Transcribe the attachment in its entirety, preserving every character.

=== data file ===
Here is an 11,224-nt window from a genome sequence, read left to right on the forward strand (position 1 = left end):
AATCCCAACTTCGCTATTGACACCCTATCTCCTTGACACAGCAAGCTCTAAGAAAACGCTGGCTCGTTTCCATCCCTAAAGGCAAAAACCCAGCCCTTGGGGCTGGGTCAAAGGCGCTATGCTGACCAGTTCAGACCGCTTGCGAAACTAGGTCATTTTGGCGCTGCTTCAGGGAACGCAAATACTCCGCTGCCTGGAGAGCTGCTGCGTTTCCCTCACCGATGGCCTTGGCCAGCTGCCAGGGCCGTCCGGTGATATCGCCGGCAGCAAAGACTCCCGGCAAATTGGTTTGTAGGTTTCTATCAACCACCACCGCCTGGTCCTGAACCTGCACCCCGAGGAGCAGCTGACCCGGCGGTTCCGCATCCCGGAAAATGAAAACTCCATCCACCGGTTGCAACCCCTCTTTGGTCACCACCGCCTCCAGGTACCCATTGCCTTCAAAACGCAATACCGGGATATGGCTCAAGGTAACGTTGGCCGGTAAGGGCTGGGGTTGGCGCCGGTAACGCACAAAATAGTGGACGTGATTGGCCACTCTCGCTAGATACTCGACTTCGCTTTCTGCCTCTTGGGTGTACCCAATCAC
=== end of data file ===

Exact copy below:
Here is an 11,224-nt window from a genome sequence, read left to right on the forward strand (position 1 = left end):
AATCCCAACTTCGCTATTGACACCCTATCTCCTTGACACAGCAAGCTCTAAGAAAACGCTGGCTCGTTTCCATCCCTAAAGGCAAAAACCCAGCCCTTGGGGCTGGGTCAAAGGCGCTATGCTGACCAGTTCAGACCGCTTGCGAAACTAGGTCATTTTGGCGCTGCTTCAGGGAACGCAAATACTCCGCTGCCTGGAGAGCTGCTGCGTTTCCCTCACCGATGGCCTTGGCCAGCTGCCAGGGCCGTCCGGTGATATCGCCGGCAGCAAAGACTCCCGGCAAATTGGTTTGTAGGTTTCTATCAACCACCACCGCCTGGTCCTGAACCTGCACCCCGAGGAGCAGCTGACCCGGCGGTTCCGCATCCCGGAAAATGAAAACTCCATCCACCGGTTGCAACCCCTCTTTGGTCACCACCGCCTCCAGGTACCCATTGCCTTCAAAACGCAATACCGGGATATGGCTCAAGGTAACGTTGGCCGGTAAGGGCTGGGGTTGGCGCCGGTAACGCACAAAATAGTGGACGTGATTGGCCACTCTCGCTAGATACTCGACTTCGCTTTCTGCCTCTTGGGTGTACCCAATCAC